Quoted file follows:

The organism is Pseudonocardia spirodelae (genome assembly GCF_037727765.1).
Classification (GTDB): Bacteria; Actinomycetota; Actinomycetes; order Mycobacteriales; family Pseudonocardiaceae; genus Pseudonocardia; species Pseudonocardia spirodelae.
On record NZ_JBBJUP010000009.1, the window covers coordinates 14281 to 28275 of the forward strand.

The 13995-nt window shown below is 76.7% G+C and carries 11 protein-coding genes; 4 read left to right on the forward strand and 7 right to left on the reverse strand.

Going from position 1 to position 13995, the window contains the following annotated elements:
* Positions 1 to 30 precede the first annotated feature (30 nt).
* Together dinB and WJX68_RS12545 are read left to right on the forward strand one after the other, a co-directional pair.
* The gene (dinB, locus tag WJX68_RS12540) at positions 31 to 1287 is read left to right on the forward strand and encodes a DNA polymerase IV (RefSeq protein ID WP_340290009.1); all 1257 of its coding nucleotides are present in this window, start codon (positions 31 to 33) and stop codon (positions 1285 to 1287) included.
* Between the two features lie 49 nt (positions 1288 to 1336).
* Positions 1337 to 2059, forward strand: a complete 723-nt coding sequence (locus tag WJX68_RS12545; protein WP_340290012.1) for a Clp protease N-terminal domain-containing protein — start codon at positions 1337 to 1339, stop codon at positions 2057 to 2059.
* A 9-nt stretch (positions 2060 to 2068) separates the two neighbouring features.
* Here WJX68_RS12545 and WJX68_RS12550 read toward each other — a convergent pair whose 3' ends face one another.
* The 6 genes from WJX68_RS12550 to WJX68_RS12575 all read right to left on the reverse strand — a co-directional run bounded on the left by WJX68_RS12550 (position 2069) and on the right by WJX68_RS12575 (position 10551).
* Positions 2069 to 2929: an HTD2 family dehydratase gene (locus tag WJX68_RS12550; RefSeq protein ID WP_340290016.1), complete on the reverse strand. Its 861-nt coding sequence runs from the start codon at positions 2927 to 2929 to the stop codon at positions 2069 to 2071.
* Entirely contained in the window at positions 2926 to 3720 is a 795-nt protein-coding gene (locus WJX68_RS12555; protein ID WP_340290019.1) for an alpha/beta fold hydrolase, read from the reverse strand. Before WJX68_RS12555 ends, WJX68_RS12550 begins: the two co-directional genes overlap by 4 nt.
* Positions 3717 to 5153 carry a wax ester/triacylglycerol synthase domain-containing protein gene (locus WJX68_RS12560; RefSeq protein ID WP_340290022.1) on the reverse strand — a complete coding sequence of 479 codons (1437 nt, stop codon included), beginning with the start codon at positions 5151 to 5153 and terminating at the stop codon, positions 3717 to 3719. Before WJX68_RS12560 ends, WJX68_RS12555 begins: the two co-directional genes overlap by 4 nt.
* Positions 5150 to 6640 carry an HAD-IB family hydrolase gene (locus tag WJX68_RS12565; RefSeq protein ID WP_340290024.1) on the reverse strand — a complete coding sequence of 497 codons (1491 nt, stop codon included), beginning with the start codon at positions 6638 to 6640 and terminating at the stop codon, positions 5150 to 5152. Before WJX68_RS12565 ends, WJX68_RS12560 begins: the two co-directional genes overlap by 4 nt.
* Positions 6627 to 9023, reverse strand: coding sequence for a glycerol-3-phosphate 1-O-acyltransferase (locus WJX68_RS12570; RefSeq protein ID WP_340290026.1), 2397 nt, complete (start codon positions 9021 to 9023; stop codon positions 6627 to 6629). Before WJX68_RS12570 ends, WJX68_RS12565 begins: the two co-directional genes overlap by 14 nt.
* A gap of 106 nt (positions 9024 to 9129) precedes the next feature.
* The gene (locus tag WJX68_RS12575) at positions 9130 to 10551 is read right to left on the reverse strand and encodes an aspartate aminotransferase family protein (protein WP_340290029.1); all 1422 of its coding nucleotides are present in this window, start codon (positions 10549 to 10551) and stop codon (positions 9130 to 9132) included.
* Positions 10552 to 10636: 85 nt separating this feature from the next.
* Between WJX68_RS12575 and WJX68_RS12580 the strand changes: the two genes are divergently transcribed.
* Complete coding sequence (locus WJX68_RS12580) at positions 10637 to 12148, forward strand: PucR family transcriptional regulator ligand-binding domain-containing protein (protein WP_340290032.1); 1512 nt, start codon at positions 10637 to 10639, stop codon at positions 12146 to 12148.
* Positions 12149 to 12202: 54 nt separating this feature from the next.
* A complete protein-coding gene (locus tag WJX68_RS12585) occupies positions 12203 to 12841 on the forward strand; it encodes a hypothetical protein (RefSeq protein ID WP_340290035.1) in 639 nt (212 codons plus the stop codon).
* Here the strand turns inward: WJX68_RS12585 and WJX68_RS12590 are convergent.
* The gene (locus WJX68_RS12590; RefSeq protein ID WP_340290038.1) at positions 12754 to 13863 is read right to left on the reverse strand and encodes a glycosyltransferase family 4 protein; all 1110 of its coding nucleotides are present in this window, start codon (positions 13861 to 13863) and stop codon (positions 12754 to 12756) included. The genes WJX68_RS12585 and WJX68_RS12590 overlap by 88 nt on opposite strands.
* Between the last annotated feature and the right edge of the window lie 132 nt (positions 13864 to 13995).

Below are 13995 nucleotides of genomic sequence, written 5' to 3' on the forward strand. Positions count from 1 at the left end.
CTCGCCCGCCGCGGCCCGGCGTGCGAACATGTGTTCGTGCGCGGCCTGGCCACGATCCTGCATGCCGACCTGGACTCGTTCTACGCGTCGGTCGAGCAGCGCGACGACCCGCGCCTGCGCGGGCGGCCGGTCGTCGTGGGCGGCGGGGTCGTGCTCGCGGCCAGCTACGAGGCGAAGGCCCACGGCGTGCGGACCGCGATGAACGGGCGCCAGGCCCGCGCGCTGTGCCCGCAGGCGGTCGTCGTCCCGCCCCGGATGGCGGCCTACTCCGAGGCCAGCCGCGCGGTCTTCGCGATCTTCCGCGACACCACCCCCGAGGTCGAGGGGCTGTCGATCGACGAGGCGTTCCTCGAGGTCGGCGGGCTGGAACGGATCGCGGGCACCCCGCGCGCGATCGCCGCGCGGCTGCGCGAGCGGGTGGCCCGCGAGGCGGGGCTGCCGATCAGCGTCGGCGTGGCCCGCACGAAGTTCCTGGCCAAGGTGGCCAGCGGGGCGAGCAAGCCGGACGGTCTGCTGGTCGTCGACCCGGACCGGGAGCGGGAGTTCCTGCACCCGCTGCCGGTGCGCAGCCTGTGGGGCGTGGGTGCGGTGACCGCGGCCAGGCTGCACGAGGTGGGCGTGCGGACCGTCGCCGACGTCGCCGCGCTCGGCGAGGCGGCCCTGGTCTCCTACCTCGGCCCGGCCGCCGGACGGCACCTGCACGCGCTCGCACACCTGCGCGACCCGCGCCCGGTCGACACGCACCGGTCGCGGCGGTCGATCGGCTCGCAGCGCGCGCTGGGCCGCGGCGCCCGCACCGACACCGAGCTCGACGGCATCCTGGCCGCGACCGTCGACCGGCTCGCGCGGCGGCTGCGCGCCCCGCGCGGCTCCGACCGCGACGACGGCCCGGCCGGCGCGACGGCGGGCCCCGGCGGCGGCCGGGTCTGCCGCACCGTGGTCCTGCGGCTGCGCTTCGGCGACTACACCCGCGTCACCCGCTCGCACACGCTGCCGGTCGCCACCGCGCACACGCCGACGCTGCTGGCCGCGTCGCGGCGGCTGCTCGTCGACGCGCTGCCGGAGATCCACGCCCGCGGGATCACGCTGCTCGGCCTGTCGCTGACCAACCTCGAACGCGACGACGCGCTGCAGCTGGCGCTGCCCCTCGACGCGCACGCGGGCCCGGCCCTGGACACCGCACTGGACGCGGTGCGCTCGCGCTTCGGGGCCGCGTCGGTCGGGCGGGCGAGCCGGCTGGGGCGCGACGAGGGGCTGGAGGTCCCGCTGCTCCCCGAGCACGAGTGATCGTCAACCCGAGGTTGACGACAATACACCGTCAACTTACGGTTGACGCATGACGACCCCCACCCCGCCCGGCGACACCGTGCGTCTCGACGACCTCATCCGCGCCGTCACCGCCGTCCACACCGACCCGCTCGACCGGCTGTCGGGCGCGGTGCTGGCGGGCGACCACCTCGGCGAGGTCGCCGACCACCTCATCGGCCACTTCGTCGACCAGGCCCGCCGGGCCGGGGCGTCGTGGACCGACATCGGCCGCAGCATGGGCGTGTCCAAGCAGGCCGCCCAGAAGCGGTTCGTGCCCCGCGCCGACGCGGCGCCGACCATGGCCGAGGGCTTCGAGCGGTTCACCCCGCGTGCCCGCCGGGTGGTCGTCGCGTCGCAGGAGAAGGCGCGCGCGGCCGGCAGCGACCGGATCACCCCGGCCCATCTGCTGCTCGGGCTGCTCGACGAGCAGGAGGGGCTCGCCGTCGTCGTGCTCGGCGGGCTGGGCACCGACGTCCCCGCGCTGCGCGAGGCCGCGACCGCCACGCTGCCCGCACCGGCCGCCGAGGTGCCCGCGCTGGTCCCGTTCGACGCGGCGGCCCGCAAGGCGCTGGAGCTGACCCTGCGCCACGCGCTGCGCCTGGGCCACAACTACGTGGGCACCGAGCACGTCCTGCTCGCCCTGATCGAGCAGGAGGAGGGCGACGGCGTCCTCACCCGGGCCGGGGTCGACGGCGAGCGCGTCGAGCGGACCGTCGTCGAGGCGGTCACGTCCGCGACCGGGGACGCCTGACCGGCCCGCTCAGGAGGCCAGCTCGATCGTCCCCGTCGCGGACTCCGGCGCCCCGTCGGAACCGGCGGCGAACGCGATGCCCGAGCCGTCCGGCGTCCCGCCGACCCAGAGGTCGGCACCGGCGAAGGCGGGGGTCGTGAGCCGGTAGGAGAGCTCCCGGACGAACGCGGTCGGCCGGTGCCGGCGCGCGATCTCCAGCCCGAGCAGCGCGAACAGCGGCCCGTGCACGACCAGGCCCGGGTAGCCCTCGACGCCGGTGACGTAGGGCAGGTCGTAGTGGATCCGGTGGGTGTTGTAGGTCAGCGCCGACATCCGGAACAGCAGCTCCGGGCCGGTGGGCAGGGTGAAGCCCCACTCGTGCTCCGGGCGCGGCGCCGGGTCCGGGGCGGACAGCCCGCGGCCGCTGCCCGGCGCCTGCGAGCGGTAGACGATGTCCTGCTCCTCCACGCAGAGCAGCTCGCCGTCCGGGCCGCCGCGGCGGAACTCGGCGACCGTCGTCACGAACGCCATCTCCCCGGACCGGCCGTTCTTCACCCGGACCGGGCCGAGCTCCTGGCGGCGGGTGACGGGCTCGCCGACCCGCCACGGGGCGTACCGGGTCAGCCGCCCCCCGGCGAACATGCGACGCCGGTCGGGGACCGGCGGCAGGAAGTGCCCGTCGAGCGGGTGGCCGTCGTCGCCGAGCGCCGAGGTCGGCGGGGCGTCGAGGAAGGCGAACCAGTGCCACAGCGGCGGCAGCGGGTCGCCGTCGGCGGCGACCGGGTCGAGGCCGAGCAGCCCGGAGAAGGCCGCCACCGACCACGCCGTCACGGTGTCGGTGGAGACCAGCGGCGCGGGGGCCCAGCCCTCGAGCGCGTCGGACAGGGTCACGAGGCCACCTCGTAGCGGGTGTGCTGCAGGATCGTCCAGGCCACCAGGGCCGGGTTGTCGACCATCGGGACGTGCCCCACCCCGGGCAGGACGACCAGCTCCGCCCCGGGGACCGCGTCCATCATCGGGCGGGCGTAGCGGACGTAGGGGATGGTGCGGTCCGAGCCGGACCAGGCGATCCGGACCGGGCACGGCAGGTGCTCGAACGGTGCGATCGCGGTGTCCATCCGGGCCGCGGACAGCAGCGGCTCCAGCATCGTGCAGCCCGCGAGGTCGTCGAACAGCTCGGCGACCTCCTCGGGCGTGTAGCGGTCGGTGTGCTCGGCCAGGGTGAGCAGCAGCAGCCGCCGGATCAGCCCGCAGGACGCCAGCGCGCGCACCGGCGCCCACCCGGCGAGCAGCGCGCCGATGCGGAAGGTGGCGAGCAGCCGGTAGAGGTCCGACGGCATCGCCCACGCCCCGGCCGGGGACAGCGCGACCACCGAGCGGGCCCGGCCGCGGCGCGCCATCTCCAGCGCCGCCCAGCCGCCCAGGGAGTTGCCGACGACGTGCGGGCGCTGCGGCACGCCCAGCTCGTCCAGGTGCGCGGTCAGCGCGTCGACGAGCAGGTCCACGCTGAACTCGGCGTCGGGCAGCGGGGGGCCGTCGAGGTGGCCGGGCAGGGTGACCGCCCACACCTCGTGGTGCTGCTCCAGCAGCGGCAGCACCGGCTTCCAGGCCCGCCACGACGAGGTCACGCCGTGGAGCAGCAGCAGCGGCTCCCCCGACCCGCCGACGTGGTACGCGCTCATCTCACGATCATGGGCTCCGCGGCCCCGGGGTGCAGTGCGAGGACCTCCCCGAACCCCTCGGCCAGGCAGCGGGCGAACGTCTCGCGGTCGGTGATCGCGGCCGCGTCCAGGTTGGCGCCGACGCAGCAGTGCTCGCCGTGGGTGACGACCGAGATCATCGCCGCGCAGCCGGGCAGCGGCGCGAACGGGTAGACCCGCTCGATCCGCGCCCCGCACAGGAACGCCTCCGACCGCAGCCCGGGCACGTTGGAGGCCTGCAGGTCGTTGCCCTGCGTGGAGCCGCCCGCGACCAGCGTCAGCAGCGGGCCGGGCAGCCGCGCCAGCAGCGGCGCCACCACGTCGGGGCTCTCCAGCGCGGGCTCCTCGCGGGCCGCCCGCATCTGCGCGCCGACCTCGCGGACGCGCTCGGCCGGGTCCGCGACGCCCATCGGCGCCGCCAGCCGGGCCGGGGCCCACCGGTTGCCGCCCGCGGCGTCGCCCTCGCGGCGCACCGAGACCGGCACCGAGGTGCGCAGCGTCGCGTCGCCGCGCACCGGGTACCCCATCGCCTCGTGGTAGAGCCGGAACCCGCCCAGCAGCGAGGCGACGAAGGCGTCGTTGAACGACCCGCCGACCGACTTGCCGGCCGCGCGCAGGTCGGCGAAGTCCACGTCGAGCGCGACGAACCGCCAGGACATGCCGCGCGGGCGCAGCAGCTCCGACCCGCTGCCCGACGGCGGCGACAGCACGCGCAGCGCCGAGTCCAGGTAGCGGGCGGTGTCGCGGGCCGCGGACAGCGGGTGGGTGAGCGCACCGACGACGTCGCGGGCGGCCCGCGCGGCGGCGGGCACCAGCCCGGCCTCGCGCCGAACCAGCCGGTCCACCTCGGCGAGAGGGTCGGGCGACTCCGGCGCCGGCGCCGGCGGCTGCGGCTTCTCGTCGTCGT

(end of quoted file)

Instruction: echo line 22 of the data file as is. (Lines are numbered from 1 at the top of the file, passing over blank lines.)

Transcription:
* Between WJX68_RS12575 and WJX68_RS12580 the strand changes: the two genes are divergently transcribed.